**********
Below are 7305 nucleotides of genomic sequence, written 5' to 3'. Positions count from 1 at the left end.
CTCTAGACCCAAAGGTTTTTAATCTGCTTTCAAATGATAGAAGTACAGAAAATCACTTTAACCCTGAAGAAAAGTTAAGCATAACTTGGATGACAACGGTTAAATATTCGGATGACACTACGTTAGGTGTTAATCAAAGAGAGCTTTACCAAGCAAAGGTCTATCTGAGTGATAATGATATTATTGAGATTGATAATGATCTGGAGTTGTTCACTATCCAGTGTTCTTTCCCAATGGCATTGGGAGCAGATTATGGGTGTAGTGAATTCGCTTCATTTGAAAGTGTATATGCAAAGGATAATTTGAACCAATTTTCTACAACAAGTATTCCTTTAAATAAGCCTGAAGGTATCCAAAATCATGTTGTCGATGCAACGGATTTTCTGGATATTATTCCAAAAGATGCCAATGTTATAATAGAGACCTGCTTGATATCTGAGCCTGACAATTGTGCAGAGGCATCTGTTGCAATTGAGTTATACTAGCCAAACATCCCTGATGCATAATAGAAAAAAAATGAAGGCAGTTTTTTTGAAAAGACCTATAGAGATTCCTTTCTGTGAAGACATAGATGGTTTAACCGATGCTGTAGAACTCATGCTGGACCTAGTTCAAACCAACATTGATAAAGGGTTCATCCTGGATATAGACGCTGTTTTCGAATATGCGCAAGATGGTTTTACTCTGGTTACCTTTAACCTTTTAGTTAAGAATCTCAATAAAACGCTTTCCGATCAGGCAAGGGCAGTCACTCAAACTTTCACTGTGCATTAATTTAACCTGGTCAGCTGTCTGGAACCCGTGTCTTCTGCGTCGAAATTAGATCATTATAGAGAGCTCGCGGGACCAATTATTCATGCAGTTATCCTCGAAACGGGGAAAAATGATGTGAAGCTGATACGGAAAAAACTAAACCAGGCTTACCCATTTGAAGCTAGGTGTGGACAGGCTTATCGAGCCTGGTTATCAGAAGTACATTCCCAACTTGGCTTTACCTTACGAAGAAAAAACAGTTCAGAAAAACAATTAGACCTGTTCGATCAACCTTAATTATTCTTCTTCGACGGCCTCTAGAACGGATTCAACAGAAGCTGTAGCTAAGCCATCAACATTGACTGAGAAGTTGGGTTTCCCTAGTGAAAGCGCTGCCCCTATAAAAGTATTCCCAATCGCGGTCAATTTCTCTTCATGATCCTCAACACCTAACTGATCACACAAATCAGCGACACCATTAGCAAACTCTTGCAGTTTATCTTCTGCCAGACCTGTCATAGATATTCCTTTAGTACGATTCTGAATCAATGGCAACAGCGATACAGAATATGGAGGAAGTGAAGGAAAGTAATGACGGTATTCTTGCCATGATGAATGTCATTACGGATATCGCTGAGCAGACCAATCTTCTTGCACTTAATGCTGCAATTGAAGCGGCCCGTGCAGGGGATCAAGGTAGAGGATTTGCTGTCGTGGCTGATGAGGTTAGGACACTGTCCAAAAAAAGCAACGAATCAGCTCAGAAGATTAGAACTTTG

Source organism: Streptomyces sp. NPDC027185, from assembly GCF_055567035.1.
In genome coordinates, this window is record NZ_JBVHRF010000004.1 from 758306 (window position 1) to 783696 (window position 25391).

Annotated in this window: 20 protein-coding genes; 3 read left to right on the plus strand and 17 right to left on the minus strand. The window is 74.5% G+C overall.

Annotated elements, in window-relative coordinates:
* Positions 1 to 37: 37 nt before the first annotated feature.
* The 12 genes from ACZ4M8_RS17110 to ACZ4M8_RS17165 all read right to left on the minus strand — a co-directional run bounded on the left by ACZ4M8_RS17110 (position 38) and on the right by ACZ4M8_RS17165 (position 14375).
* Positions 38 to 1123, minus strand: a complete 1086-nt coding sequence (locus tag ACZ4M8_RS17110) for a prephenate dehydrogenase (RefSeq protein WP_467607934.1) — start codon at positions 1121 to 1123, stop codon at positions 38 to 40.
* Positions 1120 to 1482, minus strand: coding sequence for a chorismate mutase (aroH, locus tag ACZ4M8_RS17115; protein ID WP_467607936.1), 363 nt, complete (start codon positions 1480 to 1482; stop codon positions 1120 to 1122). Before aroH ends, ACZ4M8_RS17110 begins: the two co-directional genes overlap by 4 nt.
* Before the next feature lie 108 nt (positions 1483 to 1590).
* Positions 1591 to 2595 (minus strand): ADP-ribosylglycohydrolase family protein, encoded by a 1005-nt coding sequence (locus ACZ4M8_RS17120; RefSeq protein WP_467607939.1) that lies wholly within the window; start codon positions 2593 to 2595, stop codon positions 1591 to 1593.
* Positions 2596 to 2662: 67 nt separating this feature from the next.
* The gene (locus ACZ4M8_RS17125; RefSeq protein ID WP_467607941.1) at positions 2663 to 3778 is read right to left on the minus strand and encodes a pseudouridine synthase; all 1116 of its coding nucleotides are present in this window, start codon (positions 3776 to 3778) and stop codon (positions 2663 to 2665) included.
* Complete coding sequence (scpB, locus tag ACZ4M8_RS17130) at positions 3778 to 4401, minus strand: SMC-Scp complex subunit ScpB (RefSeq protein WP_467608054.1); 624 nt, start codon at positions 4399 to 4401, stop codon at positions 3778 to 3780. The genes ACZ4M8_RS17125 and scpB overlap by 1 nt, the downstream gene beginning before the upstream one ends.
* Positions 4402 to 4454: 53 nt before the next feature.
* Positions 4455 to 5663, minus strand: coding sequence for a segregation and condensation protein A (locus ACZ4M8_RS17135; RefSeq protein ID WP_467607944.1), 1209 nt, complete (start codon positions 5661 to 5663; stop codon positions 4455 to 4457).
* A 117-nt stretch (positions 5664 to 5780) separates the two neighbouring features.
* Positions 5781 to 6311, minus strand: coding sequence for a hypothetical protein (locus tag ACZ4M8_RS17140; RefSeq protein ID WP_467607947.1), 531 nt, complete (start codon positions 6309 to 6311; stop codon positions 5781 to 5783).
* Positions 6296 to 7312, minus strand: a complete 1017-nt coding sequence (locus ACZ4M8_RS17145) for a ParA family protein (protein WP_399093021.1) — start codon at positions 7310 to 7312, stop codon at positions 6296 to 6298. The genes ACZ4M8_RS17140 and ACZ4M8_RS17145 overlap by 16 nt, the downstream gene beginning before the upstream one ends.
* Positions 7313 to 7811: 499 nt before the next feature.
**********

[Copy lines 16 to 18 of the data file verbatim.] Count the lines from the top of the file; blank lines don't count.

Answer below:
* Positions 4402 to 4454: 53 nt before the next feature.
* Positions 4455 to 5663, minus strand: coding sequence for a segregation and condensation protein A (locus ACZ4M8_RS17135; RefSeq protein ID WP_467607944.1), 1209 nt, complete (start codon positions 5661 to 5663; stop codon positions 4455 to 4457).
* A 117-nt stretch (positions 5664 to 5780) separates the two neighbouring features.